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The Facebook group, Sack Alan Jones, has 20,000 “likes”, although many may be from “slactivists”.
But how many company board members have any idea what that means, and whether and why it matters?
For the Macquarie Radio Network – which owns the 2GB station where shock jock Alan Jones recently insulted the Prime Minister, Julia Gillard, and raised the ire of the general public in the process – it means about $80,000 a day in lost advertising. The station removed all ads from Jones’ breakfast show to stem a flood of advertisers publicly disassociating their products from Jones.
Macquarie Radio chair, Russell Tate, believes most boards are ill-equipped for the kind of negative social media campaign Macquarie has faced, according to a report in The Australian newspaper.
“Boards are not well prepared,” he told the paper.
Elizabeth Proust, a director of Perpetual Trustees and Nestle Australia, says the directors she knows are well aware of social media risk. “I can only speak for my boards, and I think we are educated about social media,” she says. “Good boards look at all the risks they run – regulatory, fraud, anti-corruption and social media. Increasingly, boards are aware of social media.”
Proust recalls Nestle, the makers of chocolate snack bar, Kit Kat, facing a damaging social media campaign from activist organisation, Greenpeace, regarding its major palm oil supplier, Sinar Mas.
Nestle cancelled contracts with Sinar Mas after an online campaign about the environmental damage caused by its major palm oil supplier, but remained under a sustained online campaign from sceptical consumers and activists. Says Proust: “You only need to have that experience first-hand, or second- or third-hand, to realise this is the world in which we operate today.”
Who is responsible?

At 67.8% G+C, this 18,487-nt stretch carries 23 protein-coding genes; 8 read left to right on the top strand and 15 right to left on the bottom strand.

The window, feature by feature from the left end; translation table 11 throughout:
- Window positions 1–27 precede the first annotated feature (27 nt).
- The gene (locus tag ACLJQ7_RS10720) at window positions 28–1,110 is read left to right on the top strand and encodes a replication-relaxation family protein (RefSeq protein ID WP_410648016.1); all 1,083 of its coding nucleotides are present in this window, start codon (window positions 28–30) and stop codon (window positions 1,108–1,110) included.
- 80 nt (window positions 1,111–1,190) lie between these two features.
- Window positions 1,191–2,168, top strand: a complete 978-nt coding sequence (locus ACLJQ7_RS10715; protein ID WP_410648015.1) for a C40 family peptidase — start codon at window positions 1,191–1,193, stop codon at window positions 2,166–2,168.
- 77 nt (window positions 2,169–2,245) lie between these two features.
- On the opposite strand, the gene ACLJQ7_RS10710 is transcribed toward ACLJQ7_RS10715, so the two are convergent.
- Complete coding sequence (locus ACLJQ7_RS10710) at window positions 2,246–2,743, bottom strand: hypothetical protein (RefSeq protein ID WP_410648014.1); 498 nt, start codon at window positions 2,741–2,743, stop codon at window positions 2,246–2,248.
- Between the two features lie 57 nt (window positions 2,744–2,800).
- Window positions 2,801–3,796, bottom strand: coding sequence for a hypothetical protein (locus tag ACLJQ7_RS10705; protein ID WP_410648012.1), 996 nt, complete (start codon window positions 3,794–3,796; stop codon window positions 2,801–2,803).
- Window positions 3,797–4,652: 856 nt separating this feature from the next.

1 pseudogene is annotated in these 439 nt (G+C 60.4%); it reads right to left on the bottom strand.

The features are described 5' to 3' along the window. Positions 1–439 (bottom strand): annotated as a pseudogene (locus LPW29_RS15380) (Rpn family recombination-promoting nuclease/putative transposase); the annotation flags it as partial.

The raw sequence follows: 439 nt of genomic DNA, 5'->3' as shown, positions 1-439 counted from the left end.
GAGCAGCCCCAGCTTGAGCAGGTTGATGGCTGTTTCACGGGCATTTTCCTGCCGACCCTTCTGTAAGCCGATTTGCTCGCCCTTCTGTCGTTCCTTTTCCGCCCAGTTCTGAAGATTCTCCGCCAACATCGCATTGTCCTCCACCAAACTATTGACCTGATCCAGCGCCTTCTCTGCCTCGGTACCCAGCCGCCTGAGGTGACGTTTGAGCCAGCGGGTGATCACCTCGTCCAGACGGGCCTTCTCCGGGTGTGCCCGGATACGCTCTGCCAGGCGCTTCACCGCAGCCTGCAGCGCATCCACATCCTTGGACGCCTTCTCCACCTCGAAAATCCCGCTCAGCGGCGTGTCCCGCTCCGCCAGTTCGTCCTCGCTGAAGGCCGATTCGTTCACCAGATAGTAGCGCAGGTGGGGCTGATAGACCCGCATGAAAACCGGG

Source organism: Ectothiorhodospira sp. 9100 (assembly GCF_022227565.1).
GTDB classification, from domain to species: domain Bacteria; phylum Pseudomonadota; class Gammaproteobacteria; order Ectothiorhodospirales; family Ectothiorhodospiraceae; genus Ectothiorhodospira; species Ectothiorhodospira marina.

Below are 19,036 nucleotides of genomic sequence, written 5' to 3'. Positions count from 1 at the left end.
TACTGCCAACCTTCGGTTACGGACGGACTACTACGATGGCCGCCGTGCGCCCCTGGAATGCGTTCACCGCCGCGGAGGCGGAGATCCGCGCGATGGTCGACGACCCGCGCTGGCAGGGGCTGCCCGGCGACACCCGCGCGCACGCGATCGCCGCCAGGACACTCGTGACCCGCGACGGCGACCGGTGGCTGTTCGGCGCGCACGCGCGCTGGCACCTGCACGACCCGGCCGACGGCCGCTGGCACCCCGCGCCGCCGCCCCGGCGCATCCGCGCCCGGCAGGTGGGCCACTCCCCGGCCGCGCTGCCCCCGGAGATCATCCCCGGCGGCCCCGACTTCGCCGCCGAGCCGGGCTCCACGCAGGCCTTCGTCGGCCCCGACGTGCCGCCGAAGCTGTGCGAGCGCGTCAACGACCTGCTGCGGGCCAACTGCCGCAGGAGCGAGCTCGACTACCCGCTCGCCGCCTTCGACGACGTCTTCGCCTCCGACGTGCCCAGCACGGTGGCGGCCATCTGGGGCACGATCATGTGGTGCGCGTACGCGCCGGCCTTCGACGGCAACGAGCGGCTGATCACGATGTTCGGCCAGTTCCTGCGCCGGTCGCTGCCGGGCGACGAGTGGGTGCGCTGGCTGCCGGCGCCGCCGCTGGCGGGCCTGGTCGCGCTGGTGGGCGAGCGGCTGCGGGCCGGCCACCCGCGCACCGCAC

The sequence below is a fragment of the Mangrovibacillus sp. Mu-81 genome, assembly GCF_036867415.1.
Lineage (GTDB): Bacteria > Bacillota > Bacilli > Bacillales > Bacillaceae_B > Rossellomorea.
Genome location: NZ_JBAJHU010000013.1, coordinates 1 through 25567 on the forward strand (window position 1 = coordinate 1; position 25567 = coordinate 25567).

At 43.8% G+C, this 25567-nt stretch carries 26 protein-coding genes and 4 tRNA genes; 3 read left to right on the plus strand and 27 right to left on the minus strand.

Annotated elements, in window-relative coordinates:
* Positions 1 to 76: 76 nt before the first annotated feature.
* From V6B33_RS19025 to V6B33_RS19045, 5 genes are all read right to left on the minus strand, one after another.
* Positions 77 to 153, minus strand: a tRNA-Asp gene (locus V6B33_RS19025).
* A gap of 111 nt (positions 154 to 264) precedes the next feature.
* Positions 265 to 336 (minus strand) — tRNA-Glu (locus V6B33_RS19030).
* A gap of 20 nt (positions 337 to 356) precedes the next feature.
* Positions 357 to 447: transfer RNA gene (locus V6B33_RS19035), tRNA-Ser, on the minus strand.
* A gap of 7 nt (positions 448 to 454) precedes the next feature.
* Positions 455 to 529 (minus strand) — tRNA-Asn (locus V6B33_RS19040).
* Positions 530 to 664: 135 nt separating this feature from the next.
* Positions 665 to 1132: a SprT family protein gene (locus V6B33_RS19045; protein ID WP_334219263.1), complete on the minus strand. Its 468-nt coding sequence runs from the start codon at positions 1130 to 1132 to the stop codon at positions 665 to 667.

Proust says boards are not responsible for taking action in the case of a social media attack. “The board’s role is to make sure policies and procedures are in place. It is very much a management issue to respond.”
The Australian Institute of Management runs a wide range of leadership courses, some of which include a social media component. It is an area of increasing importance to leaders, AIM’s CEO, Susan Heron, says: “Social media is a new phenomenon, and it probably hasn’t been comprehensively understood. Some boards and management are a bit dislocated from the issues.”
Herron says company management needs to develop a stance on seeing social media in context. “Social media really needs to be seen in context of total stakeholder management,” says Herron.
Social media intelligence company, SR7, says boards are increasing hungry for knowledge. However, their interest too often comes after a problem arises, the company's manager of digital research and analysis, Anthony Mason, says.
“As is clear from these comments from Mr Tate, too often company directors have been reactive in their approach to social media risk and waited until the company suffered before taking meaningful action,” says Mason. “The most effective method is through proactive monitoring and policies to prevent or lessen the effects of social media crises.”
How to take control
Leaders must make sure their company is participating in social media, Herron says. “You need to be ready to be proactive and be part of the conversation. It is going to happen regardless. Companies need to have appropriate policies and procedures in place, and a strategy as to what you are saying and how you are saying it. This is an interactive conversation and you cannot control it.”
The solution is to be ready to participate, says Herron. “It may be positive, which is great, but you need to be very prepared when it is negative, and provide the information that makes it become a positive exchange.”
Boards face a bigger risk by not engaging, says Mason: “There is no need for alarm; social media can generate fantastic opportunities and competitive advantage – but the risks must be managed first.”
Senior staff, with access to executive decision-makers, must be managing a company’s social media, says Mason. “Quite often, that job is relegated to a junior person in communications department.”
Experts universally agree that boards need to be briefed about the range of social media, the terminology, and the relevance of risks. Judging a risk, and how relevant it is to the brand, reputation and revenue of a company may require specialist advice, and knowing when to call in the consultants should be part of any strategy.
Criticism also provides an opportunity for a company to improve, says Herron.
“If someone puts up a negative comment [on an online site], that is an opportunity to engage. Someone has taken the time to put down what they are thinking, and that is valuable. So take the negative, look at what is the substance and fix it and engage.”